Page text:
Going home

I am home. 

I struggled badly last week as we prepared to leave calgary. I had created a nice, familiar bubble there. I had lovely yoga community. I could walk to work. I had met some new friends. I was so enjoying the amenities of living downtown in a big city. I felt safe, and far away from fires and destruction. 

Every time I thought about leaving I cried. Tears that felt like loss, but were really fear of change, and sadness for having to leave some wonderful people. It scared me, I don’t cry a lot, but I reached out for support from my sober warriors and my therapist and I knew I would be ok.it is ok to miss people and places. It is ok to cry. Just keep taking the next step.

As much as I wanted to stay and avoid more change, we needed to go back. The kids desperately missed their friends. Work wanted me back In my usual office. Our house wasempty.

I considered not leaving for another month. But I took a deep breath and looked around and really saw the truth of our situation in calgary – I was living on a mattress in a beautiful condo that isn’t mine. This wasn’t a permanent solution. I hadn’t chosen to move. I had just ended up there.

At the same time, I had created all the supports I need to be secure and happy during a time of real distress and I realized that isn’t because of where I am, it’s because of me. I know what I need.

So we packed up all our stuff and drove half way to Edmonton. Spent a couple days with old friends checking out the science centre, playing Pokemon go (I’m level 13!) and seeing Chris Cornell in concert. It was mellow – he sings his Soundgarden and Audioslave songs, but in a acoustic format with a cello accompanying. It was lovely.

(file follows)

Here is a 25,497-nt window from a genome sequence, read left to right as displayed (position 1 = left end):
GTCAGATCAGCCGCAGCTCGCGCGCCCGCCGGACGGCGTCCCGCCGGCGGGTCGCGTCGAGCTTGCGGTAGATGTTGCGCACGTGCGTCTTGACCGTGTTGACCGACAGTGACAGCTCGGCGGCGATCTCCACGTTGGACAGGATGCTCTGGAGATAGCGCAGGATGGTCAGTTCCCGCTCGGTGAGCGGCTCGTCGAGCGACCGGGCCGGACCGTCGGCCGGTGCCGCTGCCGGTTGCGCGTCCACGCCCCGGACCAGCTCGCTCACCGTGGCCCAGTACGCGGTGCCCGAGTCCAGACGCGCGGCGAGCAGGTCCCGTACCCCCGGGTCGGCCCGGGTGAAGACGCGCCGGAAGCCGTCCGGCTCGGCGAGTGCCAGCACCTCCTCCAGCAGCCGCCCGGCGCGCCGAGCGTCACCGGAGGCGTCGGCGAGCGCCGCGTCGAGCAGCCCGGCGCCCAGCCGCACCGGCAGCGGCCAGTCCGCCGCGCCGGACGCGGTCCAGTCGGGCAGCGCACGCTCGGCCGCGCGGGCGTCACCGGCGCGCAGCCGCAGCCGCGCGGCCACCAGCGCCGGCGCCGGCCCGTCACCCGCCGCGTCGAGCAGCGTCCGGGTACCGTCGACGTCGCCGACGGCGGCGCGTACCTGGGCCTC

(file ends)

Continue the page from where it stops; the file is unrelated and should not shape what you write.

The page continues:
And then on Sunday we drove home. 

There is evidence of the big fire, but, more, there is bright green regrowth. This is the natural life cycle of the boreal forest.

And our house. After the initial shock of its cluttered messiness (all normal) I settled in. I was home. 

My son told me yesterday that Sunday night was the best sleep he had had since we left. My daughter told me she was not leaving her room for a day, she was surrounding herself with her favourite toys, etc. Hearing their happiness to be home filled my heart.

I feel like today is may 4 and the past few months were a dream. It’s odd, but not as disorienting as it sounds. I expect it will take a bit for that to fade.

Since May 3 there have been many times that I railed against the situation and cried why me? Why us? Life was nice before. Why did this have to happen?

There is no why. It just is. And accepting that is part of my liberation from suffering.

Like getting sober, or dealing with depression, or losing a loved one, or a flooded basement, or start bucks getting your order wrong, this was another opportunity to get to know myself better and to grow. 

Thank you all so much for your kind thoughts, prayers and love. Knowing you were with me gave me unending strength.

Stillness and peace


34 thoughts on “Going home

  1. It’s great you learned that you can create a home for yourself anywhere – even back home! I’m glad it worked out and that your kids are happy. That’s always the best, isn’t it?

  2. I always love reading your posts and often think how together you sound even in times of great stress. You are able to think on and reflect about the situation and put that so clearly. I am delighted that you are back safe. You had your own little visit to Oz but like Dorothy says “There’s no place like home” Enjoy some re-nesting time in your home.